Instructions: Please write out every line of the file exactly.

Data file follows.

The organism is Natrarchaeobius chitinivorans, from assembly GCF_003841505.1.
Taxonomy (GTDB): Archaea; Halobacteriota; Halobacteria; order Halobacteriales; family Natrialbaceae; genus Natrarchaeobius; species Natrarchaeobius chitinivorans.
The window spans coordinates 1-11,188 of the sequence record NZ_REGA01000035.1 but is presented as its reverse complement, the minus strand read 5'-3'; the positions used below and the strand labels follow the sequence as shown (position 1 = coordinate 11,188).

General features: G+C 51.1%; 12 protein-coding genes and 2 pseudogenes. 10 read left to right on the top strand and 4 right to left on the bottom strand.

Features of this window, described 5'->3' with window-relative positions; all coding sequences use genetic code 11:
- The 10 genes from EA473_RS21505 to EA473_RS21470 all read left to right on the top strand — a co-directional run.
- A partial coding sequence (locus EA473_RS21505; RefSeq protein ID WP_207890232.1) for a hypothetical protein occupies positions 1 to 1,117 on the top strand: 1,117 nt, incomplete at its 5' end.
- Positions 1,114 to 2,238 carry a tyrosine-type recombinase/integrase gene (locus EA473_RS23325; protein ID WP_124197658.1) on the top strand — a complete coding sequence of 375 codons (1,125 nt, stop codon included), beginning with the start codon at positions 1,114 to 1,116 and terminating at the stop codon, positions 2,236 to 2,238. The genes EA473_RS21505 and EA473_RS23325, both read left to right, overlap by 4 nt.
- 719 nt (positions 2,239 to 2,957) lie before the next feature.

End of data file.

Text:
The organism is Natrarchaeobius chitinivorans, from assembly GCF_003841505.1.
Taxonomy (GTDB): Archaea; Halobacteriota; Halobacteria; order Halobacteriales; family Natrialbaceae; genus Natrarchaeobius; species Natrarchaeobius chitinivorans.
The window spans coordinates 1-11,188 of the sequence record NZ_REGA01000035.1 but is presented as its reverse complement, the minus strand read 5'-3'; the positions used below and the strand labels follow the sequence as shown (position 1 = coordinate 11,188).

General features: G+C 51.1%; 12 protein-coding genes and 2 pseudogenes. 10 read left to right on the top strand and 4 right to left on the bottom strand.

Features of this window, described 5'->3' with window-relative positions; all coding sequences use genetic code 11:
- The 10 genes from EA473_RS21505 to EA473_RS21470 all read left to right on the top strand — a co-directional run.
- A partial coding sequence (locus EA473_RS21505; RefSeq protein ID WP_207890232.1) for a hypothetical protein occupies positions 1 to 1,117 on the top strand: 1,117 nt, incomplete at its 5' end.
- Positions 1,114 to 2,238 carry a tyrosine-type recombinase/integrase gene (locus EA473_RS23325; protein ID WP_124197658.1) on the top strand — a complete coding sequence of 375 codons (1,125 nt, stop codon included), beginning with the start codon at positions 1,114 to 1,116 and terminating at the stop codon, positions 2,236 to 2,238. The genes EA473_RS21505 and EA473_RS23325, both read left to right, overlap by 4 nt.
- 719 nt (positions 2,239 to 2,957) lie before the next feature.